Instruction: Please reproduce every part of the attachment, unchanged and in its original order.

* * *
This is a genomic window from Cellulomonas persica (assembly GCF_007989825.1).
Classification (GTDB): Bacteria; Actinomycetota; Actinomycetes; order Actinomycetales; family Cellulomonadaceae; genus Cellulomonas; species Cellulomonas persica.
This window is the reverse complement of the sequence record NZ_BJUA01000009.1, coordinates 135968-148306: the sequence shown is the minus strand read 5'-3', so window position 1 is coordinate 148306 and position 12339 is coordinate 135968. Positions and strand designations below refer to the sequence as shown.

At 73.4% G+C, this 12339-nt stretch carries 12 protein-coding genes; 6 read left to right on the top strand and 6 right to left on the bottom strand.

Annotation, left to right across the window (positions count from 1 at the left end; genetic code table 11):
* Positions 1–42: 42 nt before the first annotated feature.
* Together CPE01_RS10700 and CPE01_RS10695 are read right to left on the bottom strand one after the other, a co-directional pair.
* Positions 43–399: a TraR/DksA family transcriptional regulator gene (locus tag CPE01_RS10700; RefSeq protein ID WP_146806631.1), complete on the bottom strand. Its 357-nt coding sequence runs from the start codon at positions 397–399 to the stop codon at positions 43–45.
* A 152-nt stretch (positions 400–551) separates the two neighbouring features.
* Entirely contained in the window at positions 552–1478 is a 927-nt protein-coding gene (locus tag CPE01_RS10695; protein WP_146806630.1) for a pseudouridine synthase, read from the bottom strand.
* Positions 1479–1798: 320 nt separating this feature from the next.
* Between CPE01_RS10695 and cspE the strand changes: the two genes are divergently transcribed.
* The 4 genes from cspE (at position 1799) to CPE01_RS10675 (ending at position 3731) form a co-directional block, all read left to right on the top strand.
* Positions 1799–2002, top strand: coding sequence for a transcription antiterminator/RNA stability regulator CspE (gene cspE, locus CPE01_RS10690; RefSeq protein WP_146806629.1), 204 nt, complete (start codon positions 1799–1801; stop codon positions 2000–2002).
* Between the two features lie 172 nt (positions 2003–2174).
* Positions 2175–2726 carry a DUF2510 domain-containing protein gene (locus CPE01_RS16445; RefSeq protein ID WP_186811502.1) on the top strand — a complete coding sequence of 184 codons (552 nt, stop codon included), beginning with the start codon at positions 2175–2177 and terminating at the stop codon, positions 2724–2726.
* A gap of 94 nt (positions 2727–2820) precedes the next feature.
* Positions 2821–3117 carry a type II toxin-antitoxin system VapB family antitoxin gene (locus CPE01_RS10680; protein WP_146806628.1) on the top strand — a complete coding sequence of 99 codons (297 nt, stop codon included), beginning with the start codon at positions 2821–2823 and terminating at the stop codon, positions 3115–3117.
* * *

This is a genomic window from Cellulomonas persica (assembly GCF_007989825.1).
Classification (GTDB): Bacteria; Actinomycetota; Actinomycetes; order Actinomycetales; family Cellulomonadaceae; genus Cellulomonas; species Cellulomonas persica.
This window is the reverse complement of the sequence record NZ_BJUA01000009.1, coordinates 135968-148306: the sequence shown is the minus strand read 5'-3', so window position 1 is coordinate 148306 and position 12339 is coordinate 135968. Positions and strand designations below refer to the sequence as shown.

At 73.4% G+C, this 12339-nt stretch carries 12 protein-coding genes; 6 read left to right on the top strand and 6 right to left on the bottom strand.

Annotation, left to right across the window (positions count from 1 at the left end; genetic code table 11):
* Positions 1–42: 42 nt before the first annotated feature.
* Together CPE01_RS10700 and CPE01_RS10695 are read right to left on the bottom strand one after the other, a co-directional pair.
* Positions 43–399: a TraR/DksA family transcriptional regulator gene (locus tag CPE01_RS10700; RefSeq protein ID WP_146806631.1), complete on the bottom strand. Its 357-nt coding sequence runs from the start codon at positions 397–399 to the stop codon at positions 43–45.
* A 152-nt stretch (positions 400–551) separates the two neighbouring features.
* Entirely contained in the window at positions 552–1478 is a 927-nt protein-coding gene (locus tag CPE01_RS10695; protein WP_146806630.1) for a pseudouridine synthase, read from the bottom strand.
* Positions 1479–1798: 320 nt separating this feature from the next.
* Between CPE01_RS10695 and cspE the strand changes: the two genes are divergently transcribed.
* The 4 genes from cspE (at position 1799) to CPE01_RS10675 (ending at position 3731) form a co-directional block, all read left to right on the top strand.
* Positions 1799–2002, top strand: coding sequence for a transcription antiterminator/RNA stability regulator CspE (gene cspE, locus CPE01_RS10690; RefSeq protein WP_146806629.1), 204 nt, complete (start codon positions 1799–1801; stop codon positions 2000–2002).
* Between the two features lie 172 nt (positions 2003–2174).
* Positions 2175–2726 carry a DUF2510 domain-containing protein gene (locus CPE01_RS16445; RefSeq protein ID WP_186811502.1) on the top strand — a complete coding sequence of 184 codons (552 nt, stop codon included), beginning with the start codon at positions 2175–2177 and terminating at the stop codon, positions 2724–2726.
* A gap of 94 nt (positions 2727–2820) precedes the next feature.
* Positions 2821–3117 carry a type II toxin-antitoxin system VapB family antitoxin gene (locus CPE01_RS10680; protein WP_146806628.1) on the top strand — a complete coding sequence of 99 codons (297 nt, stop codon included), beginning with the start codon at positions 2821–2823 and terminating at the stop codon, positions 3115–3117.